ZLATAN IBRAHIMOVIC could be hit with a fine after taking his £1.6million custom Ferrari on an ILLEGAL drive.
The Swedish star bought himself a rare Ferrari Monza SP2 for his 38th birthday in October.
But after cruising the streets of Stockholm in the completely roofless black number, Zlatan faces a fine after the Swedish Transport Agency revealed it had not been registered since March.
On Ibrahimovic’s drive, Mikael Andersson of the STA said: “It is cancelled and has been since March 30.
“A car may not be driven if it is cancelled.”
Under the rules of the road in Sweden, Zlatan was only allowed to drive it “the shortest possible route to or from the nearest inspection.”
Ibrahimovic bought the Ferrari in October, sharing his purchase with his 42.9million Instagram followers, captioned: “Happy birthday to Zlatan.”
The AC Milan striker took the illegal spin just before heading back to Italy to undergo two weeks of quarantine before a return to training.
Ibra had spent the past seven weeks in Sweden, opting to spend his lockdown in his home nation.
But the legendary striker couldn’t resist taking his rare ride – that can hit 0-60mph in around 2.9 seconds, with a top speed of 186 miles-per-hour – out for a spin.
It’s not the first time Ibrahimovic has caused a stir by driving an outlandish sports car, either.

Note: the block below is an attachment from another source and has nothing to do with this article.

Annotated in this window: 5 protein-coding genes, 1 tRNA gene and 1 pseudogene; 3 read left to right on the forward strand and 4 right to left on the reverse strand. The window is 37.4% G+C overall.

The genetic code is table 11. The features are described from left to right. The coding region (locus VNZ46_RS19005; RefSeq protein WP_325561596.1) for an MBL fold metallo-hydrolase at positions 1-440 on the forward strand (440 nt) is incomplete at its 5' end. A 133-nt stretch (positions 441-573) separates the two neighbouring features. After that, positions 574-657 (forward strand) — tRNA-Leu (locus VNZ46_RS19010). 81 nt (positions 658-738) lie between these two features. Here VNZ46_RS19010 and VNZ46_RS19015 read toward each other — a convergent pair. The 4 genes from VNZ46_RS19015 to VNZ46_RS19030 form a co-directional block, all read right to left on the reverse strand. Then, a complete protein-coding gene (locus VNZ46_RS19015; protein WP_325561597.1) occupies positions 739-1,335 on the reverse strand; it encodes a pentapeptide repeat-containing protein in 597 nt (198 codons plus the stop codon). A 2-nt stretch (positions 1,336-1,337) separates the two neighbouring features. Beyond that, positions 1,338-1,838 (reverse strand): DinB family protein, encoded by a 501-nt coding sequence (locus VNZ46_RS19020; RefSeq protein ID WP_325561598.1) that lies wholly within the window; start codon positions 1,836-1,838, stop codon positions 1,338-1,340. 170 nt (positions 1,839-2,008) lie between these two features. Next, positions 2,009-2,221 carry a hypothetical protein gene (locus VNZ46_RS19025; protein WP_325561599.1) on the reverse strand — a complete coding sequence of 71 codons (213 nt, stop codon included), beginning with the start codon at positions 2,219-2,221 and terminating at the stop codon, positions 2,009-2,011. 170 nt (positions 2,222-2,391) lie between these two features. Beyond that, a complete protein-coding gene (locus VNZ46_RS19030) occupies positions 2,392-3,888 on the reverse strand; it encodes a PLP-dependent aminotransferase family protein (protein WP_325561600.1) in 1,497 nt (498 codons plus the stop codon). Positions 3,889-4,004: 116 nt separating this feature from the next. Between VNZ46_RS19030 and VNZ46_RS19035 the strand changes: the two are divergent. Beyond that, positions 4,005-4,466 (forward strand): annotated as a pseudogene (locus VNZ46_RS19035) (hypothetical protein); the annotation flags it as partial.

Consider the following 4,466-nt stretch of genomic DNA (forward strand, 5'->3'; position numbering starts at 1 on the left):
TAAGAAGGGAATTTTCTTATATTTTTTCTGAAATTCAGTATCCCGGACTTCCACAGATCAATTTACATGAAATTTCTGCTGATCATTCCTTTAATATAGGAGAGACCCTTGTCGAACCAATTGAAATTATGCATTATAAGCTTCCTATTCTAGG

During his time at Barcelona – where he compared himself to a “Ferrari being driven like a Fiat” under Pep Guardiola – players were banned from driving sports car to training.
Zlatan being Zlatan opted to ignore that, once himself revealing: “Barca players were banned from driving their sports cars to training.
“I thought this was ridiculous – it was no-one’s business what car I drive – so in April, before a match, I drove my Ferrari Enzo to work. It caused a scene.”
Ibrahimovic’s latest purchase – the Ferrari Monza SP2 – has no roof, no side windows and even no windscreen.
At the time of buying, only 499 people were said to have owned the super-exclusive Ferrari.
Swedish car writer Alrik Soderlind, editor-in-chief of Auto Motor & Sport suggested while the car may be flashy, but is geared more towards “pleasure” than performance.